in other news, lately i've been reading about the default mode network and its effects on creativity and honestly ? it's real. like yesterday i made some headway on an idea that i'd been bouncing around for almost a month now, and it's because i let myself zone out in an airport instead of listening to a podcast or whatever.
interesting interview that got me started on this kick: https://www.gq.com/story/how-and-why-you-should-be-bored
and yes, science is a "creative profession"; don't let anybody tell you otherwise! problem-solving requires creativity, and scientists sure do a lot of problem-solving.
in behavioral science specifically, we're always developing new ideas of how unseen constructs govern our daily lives, as well as new ways to test those constructs. creativity is essential for that.
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although tbh a lot of the recent emphasis on "creativity" as a marketable trait is borne out of anxiety over automation and generally precarious employment conditions. if you're creative you're "irreplaceable", right?... right?!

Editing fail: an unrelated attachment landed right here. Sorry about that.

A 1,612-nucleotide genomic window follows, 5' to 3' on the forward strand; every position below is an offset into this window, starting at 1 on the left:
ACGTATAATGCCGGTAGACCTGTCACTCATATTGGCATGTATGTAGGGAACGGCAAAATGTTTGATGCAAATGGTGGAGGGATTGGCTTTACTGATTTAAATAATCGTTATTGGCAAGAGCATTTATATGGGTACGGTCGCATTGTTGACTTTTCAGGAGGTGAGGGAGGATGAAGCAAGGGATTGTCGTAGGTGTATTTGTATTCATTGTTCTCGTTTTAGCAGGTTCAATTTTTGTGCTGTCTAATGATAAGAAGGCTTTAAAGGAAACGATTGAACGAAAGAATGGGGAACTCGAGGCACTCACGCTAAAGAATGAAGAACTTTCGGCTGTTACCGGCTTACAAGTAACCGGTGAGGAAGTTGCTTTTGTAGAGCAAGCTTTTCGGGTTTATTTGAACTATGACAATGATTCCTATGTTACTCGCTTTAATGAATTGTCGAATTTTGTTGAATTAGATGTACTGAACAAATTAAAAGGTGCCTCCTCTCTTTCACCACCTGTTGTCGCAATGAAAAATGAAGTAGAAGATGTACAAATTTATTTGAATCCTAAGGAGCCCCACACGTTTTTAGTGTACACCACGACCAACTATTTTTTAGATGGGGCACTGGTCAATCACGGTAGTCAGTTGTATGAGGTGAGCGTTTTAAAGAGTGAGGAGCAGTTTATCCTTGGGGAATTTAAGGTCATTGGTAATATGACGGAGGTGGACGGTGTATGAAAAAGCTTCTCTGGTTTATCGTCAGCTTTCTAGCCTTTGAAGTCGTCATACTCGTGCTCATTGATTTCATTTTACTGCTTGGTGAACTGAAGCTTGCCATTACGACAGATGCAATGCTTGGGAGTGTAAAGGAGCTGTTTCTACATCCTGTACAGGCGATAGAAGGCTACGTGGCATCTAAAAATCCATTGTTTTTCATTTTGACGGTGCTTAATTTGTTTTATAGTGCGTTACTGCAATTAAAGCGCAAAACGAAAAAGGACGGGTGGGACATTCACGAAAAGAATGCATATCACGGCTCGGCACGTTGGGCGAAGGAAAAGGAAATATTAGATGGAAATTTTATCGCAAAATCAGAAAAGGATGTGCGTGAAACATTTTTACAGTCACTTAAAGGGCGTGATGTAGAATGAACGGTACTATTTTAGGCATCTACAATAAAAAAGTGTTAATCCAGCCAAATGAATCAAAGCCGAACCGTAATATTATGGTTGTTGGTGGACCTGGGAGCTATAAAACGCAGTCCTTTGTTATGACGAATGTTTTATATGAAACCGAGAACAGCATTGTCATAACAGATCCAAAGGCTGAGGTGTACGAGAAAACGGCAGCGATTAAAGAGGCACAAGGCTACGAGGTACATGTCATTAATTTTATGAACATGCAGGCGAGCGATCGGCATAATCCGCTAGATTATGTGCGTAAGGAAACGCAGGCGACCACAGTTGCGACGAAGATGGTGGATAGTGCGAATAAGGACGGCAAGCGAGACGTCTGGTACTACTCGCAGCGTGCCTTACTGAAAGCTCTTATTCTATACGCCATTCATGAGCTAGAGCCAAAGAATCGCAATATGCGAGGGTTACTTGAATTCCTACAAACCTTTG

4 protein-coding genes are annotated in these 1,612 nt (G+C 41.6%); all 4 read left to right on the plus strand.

It would be interesting to thinks about how boredom, creativity and privacy are related. Off the top of my head, it seems we need some amount of both boredom and privacy to be creative, but how are they related? I wonder if there are studies on this (with a broad enough construct of privacy).
Personally I find I can think so much better with pen and paper than with computer. I can do the more mechanical work on the computer but the really creative stuff, not really.
yeah I get that about the pen-and-paper thing too! some of that might be also that the computer is kind of limited/cumbersome in the ways you can record ideas—the "best"/easiest/most future-proof way being plain text... but not all my ideas come to me in a textual form, or at a speed where I can write them down fast enough.
re: privacy, my most creative moments have definitely been alone, with no one looking over my shoulder. sometimes you're just not ready to share!
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